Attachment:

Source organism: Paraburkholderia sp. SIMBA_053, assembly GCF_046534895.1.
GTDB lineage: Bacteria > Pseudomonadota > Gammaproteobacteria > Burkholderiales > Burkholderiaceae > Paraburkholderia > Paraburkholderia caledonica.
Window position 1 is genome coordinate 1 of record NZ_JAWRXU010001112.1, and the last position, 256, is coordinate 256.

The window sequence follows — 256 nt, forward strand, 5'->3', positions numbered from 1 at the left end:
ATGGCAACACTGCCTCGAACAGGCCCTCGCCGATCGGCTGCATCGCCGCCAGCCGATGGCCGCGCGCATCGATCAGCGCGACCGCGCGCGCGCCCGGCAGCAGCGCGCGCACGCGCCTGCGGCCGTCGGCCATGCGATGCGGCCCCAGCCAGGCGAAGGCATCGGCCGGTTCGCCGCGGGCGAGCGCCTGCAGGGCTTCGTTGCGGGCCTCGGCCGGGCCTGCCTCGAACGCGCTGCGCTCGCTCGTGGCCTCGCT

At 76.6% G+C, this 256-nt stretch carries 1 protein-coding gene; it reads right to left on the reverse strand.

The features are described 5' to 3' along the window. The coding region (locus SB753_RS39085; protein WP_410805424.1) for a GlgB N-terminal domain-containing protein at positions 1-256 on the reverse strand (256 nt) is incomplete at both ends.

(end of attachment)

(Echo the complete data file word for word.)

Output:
Source organism: Paraburkholderia sp. SIMBA_053, assembly GCF_046534895.1.
GTDB lineage: Bacteria > Pseudomonadota > Gammaproteobacteria > Burkholderiales > Burkholderiaceae > Paraburkholderia > Paraburkholderia caledonica.
Window position 1 is genome coordinate 1 of record NZ_JAWRXU010001112.1, and the last position, 256, is coordinate 256.

The window sequence follows — 256 nt, forward strand, 5'->3', positions numbered from 1 at the left end:
ATGGCAACACTGCCTCGAACAGGCCCTCGCCGATCGGCTGCATCGCCGCCAGCCGATGGCCGCGCGCATCGATCAGCGCGACCGCGCGCGCGCCCGGCAGCAGCGCGCGCACGCGCCTGCGGCCGTCGGCCATGCGATGCGGCCCCAGCCAGGCGAAGGCATCGGCCGGTTCGCCGCGGGCGAGCGCCTGCAGGGCTTCGTTGCGGGCCTCGGCCGGGCCTGCCTCGAACGCGCTGCGCTCGCTCGTGGCCTCGCT

At 76.6% G+C, this 256-nt stretch carries 1 protein-coding gene; it reads right to left on the reverse strand.

The features are described 5' to 3' along the window. The coding region (locus SB753_RS39085; protein WP_410805424.1) for a GlgB N-terminal domain-containing protein at positions 1-256 on the reverse strand (256 nt) is incomplete at both ends.